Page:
On January 19, 1829, President-elect Andrew Jackson began his three-week journey from his home at the Hermitage near Nashville, Tennessee, to the nation’s capital at Washington City to assume his new role as the seventh president of the United States. What was to be acelebratory trip, greeting well-wishers along the way, was instead a sad time for Jackson, whose wife, Rachel, had died just weeks earlier and was buried on Christmas Eve, 1828.
Bittersweet Journey explores Jackson’s trip along the Cumberland and Ohio rivers, and the overland journey to Washington, the places he visited and the people he met along the way, including many supporters and enemies as well. By comparison, the trip from Nashville to Washington in modern standards would take only a few hours by airplane, or perhaps 14 hours by automobile, but in 1829 it included a steamer voyage up river with stops at the growing cities of Louisville, Cincinnati and Pittsburgh, among others, and then by horse and carriage over dusty, bumpy roads to his new home.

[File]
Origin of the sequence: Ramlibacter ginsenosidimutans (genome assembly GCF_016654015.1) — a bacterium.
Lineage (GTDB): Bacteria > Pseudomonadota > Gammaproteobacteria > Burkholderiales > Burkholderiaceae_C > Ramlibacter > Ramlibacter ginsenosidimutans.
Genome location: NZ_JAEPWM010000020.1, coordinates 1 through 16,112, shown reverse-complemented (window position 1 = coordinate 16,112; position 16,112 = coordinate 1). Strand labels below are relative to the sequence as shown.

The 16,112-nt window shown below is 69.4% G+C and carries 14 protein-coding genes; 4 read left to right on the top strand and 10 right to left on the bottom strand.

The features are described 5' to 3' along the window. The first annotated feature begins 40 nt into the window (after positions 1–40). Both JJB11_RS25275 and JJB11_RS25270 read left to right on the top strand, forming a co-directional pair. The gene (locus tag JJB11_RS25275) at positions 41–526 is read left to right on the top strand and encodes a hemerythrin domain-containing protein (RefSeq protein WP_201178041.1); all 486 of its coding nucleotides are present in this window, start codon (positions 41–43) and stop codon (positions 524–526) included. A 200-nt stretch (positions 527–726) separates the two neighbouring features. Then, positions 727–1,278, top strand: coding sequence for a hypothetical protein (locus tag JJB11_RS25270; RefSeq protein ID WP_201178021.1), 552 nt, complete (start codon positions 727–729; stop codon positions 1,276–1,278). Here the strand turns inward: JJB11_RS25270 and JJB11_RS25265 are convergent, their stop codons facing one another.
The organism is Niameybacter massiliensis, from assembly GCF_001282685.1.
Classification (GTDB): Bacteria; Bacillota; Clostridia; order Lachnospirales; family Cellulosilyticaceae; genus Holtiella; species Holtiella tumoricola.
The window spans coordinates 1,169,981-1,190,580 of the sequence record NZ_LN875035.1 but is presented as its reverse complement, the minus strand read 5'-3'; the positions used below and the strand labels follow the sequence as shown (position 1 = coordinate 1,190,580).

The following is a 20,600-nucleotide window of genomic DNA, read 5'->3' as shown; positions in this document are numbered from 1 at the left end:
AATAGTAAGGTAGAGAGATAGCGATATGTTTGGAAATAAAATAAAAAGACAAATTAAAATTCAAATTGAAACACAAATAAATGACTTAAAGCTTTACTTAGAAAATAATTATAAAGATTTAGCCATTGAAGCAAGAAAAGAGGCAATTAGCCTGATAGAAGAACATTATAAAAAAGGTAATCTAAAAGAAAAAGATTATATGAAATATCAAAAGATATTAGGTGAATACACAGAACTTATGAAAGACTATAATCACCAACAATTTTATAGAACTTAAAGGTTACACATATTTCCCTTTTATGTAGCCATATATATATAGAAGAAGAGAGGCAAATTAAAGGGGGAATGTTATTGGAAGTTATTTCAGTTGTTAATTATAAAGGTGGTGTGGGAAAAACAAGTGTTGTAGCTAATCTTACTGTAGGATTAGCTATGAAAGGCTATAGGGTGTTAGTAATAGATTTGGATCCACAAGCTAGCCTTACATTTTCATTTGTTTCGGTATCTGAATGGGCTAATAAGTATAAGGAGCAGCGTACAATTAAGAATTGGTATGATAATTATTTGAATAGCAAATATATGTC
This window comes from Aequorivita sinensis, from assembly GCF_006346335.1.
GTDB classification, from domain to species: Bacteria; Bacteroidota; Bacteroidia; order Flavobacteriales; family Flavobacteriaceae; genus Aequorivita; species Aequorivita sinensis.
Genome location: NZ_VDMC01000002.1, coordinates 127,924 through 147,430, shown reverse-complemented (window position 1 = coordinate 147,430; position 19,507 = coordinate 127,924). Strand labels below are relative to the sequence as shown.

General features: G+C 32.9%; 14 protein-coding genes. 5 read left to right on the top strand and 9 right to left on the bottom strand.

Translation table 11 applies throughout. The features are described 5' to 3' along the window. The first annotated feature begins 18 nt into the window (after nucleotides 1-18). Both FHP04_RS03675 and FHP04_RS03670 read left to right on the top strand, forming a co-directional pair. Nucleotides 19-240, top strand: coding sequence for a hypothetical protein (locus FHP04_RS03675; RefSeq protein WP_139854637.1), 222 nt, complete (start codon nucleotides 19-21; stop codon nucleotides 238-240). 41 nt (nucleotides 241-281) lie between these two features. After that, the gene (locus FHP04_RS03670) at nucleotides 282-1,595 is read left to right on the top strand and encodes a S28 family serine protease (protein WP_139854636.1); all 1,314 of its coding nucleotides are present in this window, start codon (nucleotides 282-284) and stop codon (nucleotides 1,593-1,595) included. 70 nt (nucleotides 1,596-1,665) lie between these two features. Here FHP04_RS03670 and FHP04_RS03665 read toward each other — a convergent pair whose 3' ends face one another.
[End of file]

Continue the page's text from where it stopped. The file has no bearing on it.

Bittersweet Journey also examines some of the highlights of the Jackson presidency, and his quiet journey back to Tennessee in 1837, where he was laid to rest beside Rachel in 1845.
Author Carlton Jackson has done a masterful job in recording a portion of Jackson’s life that has generally been ignored by historians – this grand journey to assume the presidency of the United States.
6" x 9"
Daily News, Bowling Green, KY, Book Review